The history of the Reform Movement in the Dauphiné
This museum was opened in 1961 and deals with three main periods of protestant history in the Dauphiné ; mention is also made of the Waldensians, travelling preachers who spread the gospel from the XIIth century onwards in this area.
These three clearly defined periods, are illustrated by various objects and documents :
- In the first period, the Reform Movement is symbolized by Guillaume Farel, who came from the Dauphiné ; there is also information about the setting up of the first churches, the wars of religion and the rules implemented by the Edict of Nantes.
- The second period begins at the Revocation and includes religious persecution, Isabeau Vincent and the prophets, the Church of the “Désert”.
- The third period spans the period from the Revolution in 1789 to the building up of a united protestant church with Tommy Fallot and Marc Boegner. The time when the Church was restored its civic rights and the various “revival movements” are also included.
- During the Second World War period the subjects treated are the Resistance and rescuing the Jews from the hands of the Nazis ; within the last 40 years the ecumenical movement has inspired many to believe in a “new reform” of the Church.
In one of the rooms of the museum you can see a collection of modern mosaics depicting biblical, religious or poetic themes.
A library can be found next to the museum where French and international students or those doing research can find rare works and also archives containing various documents ; parish registers, family records, correspondence etc…
Every year, there is a temporary exhibition with a different theme, for example the protestants of the Dauphiné in the second world war, the Waldensians, the French Church of London and French protestant refugees in Great Britain, the fourth centenary of the Edict of Nantes, the ninth centenary of the order of St. John of Jerusalem, etc.
Protestant Museum of the Dauphiné
- Site du Musée du protestantisme dauphinois | Link
The 19th century revival movement took shape within the context of romanticism. Its piety is of a more existential and sentimental nature, a piety « revived » when compared to a faith considered dull and routine-like.
Tommy Fallot (1844-1904)
Since his youth, Tommy Fallot had always been shocked by the protestant Church’s lack of interest in social issues (perhaps this may have been due to the fact that at the end of the XIXth century, there were many conflicting opinions). Nonetheless, when he grew up, he became a pastor and was a founder member of the great “Christian Socialist” movement.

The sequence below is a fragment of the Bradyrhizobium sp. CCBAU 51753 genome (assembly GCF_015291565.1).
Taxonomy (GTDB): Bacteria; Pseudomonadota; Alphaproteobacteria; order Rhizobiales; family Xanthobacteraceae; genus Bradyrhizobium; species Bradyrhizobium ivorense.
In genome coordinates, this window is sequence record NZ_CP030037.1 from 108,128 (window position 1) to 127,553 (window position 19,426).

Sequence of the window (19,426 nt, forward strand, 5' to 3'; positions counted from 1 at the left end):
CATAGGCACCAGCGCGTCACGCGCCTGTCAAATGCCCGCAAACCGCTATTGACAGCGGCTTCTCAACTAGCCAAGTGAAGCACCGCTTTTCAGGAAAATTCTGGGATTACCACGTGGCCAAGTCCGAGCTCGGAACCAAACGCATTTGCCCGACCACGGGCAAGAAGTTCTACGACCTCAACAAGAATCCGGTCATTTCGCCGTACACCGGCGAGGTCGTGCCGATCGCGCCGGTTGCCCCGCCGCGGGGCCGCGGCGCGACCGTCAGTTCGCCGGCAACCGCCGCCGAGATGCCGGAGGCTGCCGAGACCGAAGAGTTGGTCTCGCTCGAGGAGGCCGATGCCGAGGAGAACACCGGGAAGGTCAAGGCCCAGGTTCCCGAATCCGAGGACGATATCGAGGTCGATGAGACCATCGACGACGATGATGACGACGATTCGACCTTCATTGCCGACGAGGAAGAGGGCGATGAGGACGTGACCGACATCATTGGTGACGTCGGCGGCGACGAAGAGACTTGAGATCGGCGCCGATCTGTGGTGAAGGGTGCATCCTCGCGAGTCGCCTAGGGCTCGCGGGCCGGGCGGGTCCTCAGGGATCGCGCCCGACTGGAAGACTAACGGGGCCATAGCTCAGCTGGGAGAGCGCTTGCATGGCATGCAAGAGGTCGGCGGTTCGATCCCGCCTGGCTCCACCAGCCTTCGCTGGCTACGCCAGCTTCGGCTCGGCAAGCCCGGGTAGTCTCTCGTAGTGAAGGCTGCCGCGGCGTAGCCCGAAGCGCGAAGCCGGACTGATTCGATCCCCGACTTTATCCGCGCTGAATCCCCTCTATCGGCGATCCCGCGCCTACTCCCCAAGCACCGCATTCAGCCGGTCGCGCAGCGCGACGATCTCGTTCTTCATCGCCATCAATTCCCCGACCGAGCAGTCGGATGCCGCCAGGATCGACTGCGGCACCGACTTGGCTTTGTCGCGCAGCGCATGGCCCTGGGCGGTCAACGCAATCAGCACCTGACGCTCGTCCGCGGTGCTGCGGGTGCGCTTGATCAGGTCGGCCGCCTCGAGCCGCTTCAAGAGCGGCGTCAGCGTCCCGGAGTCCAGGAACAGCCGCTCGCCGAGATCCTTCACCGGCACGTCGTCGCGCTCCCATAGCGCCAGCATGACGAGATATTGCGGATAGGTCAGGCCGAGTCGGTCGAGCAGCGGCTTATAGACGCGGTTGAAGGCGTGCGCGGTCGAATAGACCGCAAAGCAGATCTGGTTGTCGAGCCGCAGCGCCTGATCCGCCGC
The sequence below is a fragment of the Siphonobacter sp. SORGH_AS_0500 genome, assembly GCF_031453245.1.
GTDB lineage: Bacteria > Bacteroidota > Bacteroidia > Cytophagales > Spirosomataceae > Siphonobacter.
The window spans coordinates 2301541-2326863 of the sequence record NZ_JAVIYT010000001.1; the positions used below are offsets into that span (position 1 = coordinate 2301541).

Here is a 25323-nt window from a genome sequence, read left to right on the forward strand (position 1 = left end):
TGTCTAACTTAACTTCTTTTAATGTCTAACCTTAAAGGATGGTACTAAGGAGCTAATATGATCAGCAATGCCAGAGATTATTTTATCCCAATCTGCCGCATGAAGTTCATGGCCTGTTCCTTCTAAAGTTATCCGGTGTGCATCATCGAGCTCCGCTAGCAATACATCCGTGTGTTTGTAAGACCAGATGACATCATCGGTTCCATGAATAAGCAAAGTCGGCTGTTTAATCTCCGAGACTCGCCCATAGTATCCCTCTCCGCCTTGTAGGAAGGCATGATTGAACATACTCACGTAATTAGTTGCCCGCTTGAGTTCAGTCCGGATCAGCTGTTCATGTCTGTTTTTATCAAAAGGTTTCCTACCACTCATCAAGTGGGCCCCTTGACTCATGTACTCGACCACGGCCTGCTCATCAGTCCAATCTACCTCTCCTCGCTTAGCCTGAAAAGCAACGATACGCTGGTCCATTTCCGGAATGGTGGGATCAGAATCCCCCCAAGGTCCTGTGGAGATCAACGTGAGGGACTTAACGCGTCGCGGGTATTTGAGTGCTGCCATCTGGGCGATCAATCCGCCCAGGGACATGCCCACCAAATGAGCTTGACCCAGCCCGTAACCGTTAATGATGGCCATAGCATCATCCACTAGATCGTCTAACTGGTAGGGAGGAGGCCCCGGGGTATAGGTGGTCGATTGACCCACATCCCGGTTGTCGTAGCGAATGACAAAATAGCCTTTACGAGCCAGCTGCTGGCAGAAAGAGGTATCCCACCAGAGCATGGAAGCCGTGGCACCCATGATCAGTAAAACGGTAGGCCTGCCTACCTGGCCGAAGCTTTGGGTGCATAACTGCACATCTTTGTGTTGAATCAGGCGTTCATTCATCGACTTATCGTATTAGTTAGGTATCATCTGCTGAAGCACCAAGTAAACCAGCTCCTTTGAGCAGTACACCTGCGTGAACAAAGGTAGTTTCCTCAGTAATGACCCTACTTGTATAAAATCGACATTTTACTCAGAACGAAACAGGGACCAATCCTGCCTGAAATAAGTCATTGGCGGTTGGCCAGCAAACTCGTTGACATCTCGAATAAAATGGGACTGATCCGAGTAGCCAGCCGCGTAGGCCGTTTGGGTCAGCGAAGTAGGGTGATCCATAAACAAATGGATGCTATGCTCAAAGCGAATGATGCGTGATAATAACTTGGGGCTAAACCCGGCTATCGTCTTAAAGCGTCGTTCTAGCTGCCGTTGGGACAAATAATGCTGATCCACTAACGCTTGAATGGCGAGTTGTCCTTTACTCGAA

Marc Boegner (1881-1970)
Marc Boegner was a pastor with outstanding charisma, and a prominent figure in contemporary French Protestantism. He also acknowledged its various tendencies, and very early accepted big responsibilities. During the 1939-1945 war he fought against discrimination notably towards the Jews in the name of the French Protestant Federation. Throughout his life his “ecumenical demand” made him a pioneer in Christian churches unification strivings.
Guillaume Farel (1489-1565)
Farel was the reformer of French-speaking Switzerland, precisely in the Neuchâtel area. He was a preacher but also an organiser and author of a liturgy in French.
The Edict of Nantes (1598)
This was Henri IV’s major achievement : the terms of this edict ensured the peaceful coexistence of Catholics and Protestants and brought a stop to all hostilities in France after 36 years of civil warfare.
Revocation of the Edict of Nantes
Decided by Louis XIV, this revocation on October 22, 1685 led to the increased repression of Protestants (death sentences and sentences to row the galleys, forced conversion, etc.). It amplified the emigration of French Protestants to the so-called Refuge countries of Europe (Prussia, England, Switzerland, the Netherlands).
The Protestants during World War II
In June 1940 at the time of defeat, the attitude of the Protestants was similar to that of most of the French : they trusted Field Marshall Pétain. But the break with the Vichy regime came as early as October 1940, triggered by the persecution of the Jews. There were many Protestants in the Resistance network both inside and outside the country. They were active during the Liberation and opposed to the excesses of the purge.
Sur les pas des Huguenots
Du Poët-Laval (Drôme) à Bad Karlshafen (Allemagne), en passant par Genève, un itinéraire culturel européen marche sur les traces de l’exil des Huguenots dauphinois, au lendemain de la révocation de l’édit de Nantes.